The new Greek government has not formally approached the International Monetary Fund (IMF) to table its proposals, according to the organization’s spokesperson, Gerry Rice.
Rice said there is no official dialogue between the Greek government and IMF.
“Therefore, we can neither assess the state of the economy nor discuss further steps,” the IMF spokesperson stressed.
The statement comes following confusion as to whether the IMF and the new Greek government have discussed the future of the country’s financial aid. The IMF holds a small portion of Greece’s overall debt and the new government has so far largely focused its efforts to establish a new loan agreement with its European partners.
Earlier this week, Greek Finance Minister Yanis Varoufakis stated that Greece would no longer deal with the Troika inspectors tasked with assessing Greece’s implementation of the current program, but would only deal with the individual bodies represented in the Troika at a leadership level.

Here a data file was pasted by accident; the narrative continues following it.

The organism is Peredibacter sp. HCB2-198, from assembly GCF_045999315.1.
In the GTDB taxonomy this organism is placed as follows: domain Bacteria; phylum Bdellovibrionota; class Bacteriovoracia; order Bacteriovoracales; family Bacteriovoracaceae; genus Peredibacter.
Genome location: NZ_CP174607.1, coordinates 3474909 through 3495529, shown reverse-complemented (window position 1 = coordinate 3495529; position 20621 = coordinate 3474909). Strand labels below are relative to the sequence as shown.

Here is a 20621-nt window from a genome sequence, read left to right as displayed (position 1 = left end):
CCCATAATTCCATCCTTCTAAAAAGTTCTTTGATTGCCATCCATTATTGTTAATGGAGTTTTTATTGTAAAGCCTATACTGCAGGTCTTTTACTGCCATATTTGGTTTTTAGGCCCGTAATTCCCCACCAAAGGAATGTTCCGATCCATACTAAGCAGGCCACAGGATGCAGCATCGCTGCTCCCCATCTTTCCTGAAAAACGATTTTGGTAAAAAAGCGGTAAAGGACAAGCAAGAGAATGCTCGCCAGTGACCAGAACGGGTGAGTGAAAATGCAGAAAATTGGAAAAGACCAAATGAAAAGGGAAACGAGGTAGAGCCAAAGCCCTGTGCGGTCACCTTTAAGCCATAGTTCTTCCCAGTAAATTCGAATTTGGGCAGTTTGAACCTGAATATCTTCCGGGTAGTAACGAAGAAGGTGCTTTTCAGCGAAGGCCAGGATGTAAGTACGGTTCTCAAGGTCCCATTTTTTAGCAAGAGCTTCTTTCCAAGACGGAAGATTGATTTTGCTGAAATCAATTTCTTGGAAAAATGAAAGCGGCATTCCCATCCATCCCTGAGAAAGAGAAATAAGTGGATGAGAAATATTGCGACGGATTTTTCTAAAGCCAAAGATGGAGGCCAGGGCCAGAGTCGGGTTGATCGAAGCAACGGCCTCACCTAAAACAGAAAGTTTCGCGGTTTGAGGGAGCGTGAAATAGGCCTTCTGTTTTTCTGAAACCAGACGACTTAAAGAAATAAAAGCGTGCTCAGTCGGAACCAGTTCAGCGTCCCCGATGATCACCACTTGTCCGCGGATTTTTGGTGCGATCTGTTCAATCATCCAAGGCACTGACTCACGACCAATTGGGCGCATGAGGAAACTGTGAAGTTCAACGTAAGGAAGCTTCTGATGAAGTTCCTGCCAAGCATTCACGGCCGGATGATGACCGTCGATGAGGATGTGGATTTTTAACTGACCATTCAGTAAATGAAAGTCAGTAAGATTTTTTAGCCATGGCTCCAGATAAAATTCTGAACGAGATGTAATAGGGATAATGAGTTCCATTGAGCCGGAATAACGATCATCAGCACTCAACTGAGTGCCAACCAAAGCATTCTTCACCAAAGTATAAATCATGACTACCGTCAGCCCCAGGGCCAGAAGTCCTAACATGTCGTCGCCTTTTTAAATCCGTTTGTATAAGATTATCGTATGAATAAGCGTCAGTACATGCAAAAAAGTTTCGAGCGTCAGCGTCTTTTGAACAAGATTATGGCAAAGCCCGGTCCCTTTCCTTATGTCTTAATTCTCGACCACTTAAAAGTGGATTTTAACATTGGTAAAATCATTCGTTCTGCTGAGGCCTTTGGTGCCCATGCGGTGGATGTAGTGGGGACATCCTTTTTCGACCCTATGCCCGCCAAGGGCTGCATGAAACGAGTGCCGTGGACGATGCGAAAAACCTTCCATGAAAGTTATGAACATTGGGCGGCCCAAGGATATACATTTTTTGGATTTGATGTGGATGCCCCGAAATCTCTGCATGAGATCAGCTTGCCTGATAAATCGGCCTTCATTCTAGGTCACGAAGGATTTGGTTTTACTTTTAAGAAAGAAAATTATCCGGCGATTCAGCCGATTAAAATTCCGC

Athens is seeking a new agreement that will relax certain requirements in the bailout program. Varoufakis has argued in favor of a renegotiation that would reduce the level of primary surpluses (but not return to primary deficits) Greece was required to achieve in order to enable the economy to grow again. However Greece’s lenders – and Germany in particular – seem adamant that Greece should stick to the previous agreement.
According to Rice, while the Greek Finance Minister reportedly had an informal meeting with Poul Thomsen over the weekend, the two did not discuss the specifics of the support program.